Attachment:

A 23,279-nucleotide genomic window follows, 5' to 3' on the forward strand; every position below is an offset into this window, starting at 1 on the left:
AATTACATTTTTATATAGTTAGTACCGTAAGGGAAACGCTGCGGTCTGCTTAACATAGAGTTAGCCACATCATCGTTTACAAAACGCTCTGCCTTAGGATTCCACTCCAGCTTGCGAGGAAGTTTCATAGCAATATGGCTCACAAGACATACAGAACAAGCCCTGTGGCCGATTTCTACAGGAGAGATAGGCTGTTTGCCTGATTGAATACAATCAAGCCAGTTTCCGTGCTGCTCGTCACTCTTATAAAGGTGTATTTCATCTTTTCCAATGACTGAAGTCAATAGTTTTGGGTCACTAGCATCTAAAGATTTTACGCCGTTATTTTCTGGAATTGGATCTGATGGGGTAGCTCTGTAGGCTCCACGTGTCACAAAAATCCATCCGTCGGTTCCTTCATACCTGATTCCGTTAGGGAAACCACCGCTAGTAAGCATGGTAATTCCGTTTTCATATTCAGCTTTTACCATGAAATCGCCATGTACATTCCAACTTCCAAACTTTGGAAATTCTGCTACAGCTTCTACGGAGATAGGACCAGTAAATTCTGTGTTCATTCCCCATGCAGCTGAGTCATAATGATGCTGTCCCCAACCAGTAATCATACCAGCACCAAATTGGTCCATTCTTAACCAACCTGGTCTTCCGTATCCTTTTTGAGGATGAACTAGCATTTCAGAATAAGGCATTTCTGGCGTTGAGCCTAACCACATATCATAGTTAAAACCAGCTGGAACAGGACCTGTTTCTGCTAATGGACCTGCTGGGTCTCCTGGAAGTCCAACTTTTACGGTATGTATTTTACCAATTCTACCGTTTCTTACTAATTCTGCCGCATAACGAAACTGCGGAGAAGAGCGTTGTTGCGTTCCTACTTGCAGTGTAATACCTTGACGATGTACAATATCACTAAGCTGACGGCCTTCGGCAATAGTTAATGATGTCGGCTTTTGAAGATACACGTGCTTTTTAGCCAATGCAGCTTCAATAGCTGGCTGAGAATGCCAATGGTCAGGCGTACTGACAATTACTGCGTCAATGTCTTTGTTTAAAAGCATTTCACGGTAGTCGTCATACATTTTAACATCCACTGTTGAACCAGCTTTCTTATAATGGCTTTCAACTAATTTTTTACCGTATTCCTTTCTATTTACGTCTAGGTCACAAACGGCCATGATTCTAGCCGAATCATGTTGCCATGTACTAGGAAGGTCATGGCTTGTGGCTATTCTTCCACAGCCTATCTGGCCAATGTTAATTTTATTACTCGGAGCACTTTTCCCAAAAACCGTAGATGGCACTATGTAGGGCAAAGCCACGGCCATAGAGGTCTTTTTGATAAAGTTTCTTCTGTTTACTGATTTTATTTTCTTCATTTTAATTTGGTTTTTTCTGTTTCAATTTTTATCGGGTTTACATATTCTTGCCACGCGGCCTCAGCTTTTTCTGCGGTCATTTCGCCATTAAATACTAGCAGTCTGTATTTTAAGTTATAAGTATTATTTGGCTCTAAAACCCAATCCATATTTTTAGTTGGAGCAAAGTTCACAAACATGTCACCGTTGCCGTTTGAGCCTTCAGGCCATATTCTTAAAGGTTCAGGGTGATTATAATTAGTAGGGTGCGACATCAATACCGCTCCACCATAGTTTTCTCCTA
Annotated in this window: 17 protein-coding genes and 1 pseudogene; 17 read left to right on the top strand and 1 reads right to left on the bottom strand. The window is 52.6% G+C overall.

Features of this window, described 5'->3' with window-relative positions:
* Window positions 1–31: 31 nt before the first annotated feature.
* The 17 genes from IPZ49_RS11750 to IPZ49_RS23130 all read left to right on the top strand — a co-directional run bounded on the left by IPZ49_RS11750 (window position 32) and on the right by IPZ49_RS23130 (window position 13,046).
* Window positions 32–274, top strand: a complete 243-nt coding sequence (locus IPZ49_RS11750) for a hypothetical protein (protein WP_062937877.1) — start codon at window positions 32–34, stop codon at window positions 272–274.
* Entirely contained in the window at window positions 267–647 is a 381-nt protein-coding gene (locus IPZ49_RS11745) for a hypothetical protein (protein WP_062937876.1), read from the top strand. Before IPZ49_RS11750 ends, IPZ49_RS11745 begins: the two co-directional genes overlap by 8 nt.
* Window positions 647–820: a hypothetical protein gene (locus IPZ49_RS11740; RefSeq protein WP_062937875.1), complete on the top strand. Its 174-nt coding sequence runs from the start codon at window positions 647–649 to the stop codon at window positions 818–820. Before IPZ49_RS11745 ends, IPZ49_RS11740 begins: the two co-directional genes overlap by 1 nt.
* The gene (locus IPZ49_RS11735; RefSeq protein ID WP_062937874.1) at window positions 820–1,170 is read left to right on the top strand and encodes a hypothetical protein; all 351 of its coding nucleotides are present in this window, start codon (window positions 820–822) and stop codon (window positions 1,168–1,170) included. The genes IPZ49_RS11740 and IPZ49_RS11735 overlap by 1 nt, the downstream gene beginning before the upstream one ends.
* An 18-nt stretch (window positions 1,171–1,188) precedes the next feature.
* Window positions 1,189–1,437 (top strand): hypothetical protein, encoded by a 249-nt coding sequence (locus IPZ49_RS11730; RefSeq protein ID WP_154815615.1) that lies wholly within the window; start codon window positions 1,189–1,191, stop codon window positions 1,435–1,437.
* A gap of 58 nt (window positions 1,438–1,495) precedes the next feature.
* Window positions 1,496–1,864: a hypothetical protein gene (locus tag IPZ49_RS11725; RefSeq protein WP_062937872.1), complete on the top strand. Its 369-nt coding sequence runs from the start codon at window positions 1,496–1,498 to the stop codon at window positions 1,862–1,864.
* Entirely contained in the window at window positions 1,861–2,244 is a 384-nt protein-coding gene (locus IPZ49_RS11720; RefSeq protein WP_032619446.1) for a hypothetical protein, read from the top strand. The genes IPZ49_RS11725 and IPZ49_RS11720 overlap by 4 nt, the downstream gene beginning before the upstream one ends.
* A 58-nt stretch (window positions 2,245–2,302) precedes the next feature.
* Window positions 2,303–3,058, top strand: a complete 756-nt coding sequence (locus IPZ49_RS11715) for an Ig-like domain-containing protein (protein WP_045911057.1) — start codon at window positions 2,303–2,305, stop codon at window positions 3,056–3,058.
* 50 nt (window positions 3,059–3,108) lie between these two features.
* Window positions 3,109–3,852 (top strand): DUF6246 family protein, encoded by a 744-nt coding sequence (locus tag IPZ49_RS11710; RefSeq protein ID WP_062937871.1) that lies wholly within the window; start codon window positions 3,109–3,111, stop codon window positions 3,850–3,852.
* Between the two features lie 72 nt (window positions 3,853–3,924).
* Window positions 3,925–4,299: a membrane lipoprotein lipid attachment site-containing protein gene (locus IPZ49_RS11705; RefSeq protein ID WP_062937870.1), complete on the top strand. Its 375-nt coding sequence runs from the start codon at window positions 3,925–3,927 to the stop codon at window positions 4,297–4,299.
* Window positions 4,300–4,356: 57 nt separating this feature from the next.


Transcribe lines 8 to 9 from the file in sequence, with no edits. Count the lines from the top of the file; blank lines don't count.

* Entirely contained in the window at window positions 267–647 is a 381-nt protein-coding gene (locus IPZ49_RS11745) for a hypothetical protein (protein WP_062937876.1), read from the top strand. Before IPZ49_RS11750 ends, IPZ49_RS11745 begins: the two co-directional genes overlap by 8 nt.
* Window positions 647–820: a hypothetical protein gene (locus IPZ49_RS11740; RefSeq protein WP_062937875.1), complete on the top strand. Its 174-nt coding sequence runs from the start codon at window positions 647–649 to the stop codon at window positions 818–820. Before IPZ49_RS11745 ends, IPZ49_RS11740 begins: the two co-directional genes overlap by 1 nt.